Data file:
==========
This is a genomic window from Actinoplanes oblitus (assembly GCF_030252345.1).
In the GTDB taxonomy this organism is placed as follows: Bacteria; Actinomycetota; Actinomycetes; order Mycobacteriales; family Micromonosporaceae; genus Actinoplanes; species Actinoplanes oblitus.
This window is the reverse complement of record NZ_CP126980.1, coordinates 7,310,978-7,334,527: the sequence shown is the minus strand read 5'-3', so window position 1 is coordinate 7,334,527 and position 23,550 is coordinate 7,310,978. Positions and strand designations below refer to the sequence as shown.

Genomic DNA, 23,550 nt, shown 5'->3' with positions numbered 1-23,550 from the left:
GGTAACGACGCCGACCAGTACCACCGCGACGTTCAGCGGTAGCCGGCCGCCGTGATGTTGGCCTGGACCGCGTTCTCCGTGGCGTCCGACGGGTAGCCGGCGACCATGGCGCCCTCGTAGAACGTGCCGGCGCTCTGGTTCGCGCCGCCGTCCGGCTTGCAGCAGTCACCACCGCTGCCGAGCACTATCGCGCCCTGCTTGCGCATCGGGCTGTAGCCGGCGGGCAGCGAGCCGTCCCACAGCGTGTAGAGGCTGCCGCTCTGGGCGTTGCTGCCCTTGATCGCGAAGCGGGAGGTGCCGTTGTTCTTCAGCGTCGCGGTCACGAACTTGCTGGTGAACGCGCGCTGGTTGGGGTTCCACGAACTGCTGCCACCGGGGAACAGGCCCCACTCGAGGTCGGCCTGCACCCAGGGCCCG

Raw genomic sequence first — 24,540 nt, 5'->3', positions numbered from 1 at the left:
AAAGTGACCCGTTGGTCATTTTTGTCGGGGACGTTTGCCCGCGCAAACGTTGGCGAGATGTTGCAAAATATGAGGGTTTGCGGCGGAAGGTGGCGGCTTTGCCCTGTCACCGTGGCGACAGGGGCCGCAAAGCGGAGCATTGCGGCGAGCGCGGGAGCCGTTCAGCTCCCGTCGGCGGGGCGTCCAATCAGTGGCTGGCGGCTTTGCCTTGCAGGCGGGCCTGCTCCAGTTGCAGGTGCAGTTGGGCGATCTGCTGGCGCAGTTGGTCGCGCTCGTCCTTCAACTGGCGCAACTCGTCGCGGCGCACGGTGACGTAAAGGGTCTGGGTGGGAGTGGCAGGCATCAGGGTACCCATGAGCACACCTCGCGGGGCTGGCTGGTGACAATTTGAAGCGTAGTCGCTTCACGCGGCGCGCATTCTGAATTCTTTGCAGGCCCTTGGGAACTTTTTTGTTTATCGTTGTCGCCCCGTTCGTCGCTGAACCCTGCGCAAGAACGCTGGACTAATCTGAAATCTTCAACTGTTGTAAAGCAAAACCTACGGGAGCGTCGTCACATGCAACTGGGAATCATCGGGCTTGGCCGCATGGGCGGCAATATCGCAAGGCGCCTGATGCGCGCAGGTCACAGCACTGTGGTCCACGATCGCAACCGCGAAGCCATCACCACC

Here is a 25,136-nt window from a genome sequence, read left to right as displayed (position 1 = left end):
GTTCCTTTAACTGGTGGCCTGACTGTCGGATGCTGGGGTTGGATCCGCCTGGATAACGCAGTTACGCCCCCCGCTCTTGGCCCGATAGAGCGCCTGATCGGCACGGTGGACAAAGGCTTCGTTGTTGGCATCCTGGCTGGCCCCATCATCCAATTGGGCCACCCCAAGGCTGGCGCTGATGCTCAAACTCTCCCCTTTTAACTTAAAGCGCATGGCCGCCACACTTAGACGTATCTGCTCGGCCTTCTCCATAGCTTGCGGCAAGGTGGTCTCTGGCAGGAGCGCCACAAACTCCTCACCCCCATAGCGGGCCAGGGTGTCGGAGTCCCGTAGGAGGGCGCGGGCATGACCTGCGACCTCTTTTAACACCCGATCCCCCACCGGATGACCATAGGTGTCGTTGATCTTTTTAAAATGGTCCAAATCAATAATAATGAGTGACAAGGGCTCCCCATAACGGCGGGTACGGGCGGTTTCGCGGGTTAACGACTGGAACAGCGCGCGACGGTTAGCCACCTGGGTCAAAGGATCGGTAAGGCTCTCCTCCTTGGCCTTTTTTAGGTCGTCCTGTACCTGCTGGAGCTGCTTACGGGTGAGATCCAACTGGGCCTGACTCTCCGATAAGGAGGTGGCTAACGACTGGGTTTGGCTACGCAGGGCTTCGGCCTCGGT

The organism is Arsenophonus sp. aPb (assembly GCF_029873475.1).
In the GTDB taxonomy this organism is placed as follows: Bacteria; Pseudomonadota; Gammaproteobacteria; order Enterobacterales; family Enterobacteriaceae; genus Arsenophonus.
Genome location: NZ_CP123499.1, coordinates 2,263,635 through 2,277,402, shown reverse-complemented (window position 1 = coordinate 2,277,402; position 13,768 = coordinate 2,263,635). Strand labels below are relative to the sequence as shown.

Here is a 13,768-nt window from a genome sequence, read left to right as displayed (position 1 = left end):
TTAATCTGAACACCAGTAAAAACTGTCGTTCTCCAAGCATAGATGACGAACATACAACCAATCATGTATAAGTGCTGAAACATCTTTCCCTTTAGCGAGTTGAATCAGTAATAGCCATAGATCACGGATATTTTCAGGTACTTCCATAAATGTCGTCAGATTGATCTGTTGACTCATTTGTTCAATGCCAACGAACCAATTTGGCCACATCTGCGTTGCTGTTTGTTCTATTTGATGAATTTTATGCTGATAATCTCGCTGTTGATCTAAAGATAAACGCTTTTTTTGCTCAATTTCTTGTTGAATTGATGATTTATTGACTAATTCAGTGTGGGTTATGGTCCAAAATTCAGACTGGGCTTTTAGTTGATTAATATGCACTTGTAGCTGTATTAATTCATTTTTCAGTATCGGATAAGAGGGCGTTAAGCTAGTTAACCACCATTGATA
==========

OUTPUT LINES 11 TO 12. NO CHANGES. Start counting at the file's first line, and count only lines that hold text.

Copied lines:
In the GTDB taxonomy this organism is placed as follows: Bacteria; Pseudomonadota; Gammaproteobacteria; order Enterobacterales; family Enterobacteriaceae; genus Arsenophonus.
Genome location: NZ_CP123499.1, coordinates 2,263,635 through 2,277,402, shown reverse-complemented (window position 1 = coordinate 2,277,402; position 13,768 = coordinate 2,263,635). Strand labels below are relative to the sequence as shown.